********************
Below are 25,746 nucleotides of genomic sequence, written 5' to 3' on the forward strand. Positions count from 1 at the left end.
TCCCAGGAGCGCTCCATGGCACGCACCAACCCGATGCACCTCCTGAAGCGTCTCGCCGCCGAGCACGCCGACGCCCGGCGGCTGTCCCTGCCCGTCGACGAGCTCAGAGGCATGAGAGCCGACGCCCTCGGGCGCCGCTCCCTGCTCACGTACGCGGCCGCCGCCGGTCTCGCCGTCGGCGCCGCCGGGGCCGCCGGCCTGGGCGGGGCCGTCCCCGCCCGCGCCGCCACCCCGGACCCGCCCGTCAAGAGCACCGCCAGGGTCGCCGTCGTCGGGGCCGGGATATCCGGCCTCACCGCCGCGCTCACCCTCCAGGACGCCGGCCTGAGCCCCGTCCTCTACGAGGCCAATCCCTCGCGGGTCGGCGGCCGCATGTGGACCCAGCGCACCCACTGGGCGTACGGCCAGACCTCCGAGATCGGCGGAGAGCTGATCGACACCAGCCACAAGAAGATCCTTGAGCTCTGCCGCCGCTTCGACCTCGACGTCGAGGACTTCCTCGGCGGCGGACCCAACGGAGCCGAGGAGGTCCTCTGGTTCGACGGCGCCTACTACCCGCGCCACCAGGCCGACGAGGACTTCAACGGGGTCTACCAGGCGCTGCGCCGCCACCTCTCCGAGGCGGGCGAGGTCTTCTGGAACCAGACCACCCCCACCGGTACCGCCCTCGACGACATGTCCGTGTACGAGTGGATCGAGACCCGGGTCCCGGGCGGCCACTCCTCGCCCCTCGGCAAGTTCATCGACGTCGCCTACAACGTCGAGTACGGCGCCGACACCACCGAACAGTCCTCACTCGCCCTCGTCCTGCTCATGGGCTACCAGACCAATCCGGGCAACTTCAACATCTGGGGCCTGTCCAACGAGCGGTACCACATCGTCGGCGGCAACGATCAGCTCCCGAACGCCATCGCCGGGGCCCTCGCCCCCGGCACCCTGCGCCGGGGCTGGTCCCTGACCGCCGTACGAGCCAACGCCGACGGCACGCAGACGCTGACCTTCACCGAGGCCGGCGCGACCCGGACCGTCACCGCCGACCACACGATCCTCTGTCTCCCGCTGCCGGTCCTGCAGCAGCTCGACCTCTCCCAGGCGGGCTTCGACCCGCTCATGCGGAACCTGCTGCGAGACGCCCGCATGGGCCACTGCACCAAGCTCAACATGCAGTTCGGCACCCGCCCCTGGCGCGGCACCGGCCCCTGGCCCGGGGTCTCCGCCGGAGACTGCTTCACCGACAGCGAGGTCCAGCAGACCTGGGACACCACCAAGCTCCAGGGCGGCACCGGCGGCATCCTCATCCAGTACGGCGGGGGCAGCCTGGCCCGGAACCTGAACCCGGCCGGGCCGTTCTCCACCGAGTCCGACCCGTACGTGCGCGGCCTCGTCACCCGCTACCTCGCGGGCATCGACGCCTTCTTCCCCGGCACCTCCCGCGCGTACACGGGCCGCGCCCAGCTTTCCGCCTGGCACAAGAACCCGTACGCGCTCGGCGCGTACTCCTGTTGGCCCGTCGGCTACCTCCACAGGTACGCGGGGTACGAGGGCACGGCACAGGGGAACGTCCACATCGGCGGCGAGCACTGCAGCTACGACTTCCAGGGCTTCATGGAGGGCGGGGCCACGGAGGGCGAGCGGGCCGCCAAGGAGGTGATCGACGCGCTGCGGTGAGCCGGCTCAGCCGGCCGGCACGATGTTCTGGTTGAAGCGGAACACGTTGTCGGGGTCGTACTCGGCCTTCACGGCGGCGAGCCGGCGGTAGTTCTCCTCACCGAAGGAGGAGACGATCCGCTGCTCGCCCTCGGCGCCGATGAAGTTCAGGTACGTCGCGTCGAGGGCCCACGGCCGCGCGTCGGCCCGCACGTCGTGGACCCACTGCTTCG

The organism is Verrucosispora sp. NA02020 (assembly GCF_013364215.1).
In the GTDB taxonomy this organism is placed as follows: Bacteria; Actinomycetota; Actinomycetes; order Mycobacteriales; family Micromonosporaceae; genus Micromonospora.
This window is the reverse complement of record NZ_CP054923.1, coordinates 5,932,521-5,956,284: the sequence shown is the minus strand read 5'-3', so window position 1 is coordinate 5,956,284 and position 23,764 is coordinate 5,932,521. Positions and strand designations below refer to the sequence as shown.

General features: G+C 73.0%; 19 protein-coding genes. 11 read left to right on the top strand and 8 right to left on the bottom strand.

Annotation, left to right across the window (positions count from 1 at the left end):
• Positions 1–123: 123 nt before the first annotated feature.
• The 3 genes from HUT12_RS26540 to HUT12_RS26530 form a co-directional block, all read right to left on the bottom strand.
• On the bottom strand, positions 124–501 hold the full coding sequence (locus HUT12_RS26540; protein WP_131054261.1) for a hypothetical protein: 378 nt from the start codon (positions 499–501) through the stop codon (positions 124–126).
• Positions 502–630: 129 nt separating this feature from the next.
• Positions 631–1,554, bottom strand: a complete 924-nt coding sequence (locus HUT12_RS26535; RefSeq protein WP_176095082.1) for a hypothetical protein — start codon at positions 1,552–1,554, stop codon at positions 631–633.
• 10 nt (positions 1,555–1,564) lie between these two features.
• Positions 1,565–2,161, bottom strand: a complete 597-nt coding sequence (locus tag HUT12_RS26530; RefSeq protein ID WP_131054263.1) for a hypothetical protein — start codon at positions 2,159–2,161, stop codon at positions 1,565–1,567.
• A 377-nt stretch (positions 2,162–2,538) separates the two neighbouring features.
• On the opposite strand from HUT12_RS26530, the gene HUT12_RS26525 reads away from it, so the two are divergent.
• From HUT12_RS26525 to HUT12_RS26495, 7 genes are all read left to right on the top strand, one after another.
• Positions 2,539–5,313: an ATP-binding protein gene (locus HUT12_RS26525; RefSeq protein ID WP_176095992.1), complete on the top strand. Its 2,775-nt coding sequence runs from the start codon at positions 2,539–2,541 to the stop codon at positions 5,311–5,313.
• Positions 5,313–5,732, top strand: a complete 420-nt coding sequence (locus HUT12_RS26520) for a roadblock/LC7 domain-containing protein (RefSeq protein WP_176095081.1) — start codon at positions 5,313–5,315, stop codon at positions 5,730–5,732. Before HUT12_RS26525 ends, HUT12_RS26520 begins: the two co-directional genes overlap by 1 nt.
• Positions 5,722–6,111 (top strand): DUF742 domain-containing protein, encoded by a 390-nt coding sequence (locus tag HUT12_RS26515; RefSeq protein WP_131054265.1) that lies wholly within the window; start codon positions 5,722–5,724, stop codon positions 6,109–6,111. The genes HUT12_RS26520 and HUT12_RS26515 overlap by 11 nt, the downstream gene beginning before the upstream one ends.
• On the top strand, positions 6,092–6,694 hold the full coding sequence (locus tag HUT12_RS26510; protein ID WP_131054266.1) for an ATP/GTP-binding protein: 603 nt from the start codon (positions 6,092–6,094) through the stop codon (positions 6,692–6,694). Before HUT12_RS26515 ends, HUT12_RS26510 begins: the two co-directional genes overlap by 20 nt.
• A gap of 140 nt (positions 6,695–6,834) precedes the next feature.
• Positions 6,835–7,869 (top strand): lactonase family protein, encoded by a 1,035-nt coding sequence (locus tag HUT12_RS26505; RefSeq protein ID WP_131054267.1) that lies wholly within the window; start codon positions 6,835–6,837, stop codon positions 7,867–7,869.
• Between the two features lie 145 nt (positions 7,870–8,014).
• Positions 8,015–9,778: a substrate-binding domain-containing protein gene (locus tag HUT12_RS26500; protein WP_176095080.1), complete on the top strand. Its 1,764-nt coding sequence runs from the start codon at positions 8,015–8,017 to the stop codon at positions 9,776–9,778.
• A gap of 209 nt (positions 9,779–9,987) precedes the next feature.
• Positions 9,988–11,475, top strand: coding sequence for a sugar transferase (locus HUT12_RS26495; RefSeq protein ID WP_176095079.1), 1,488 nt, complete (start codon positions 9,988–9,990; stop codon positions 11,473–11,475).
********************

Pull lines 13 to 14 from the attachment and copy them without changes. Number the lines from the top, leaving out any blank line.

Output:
• 10 nt (positions 1,555–1,564) lie between these two features.
• Positions 1,565–2,161, bottom strand: a complete 597-nt coding sequence (locus tag HUT12_RS26530; RefSeq protein ID WP_131054263.1) for a hypothetical protein — start codon at positions 2,159–2,161, stop codon at positions 1,565–1,567.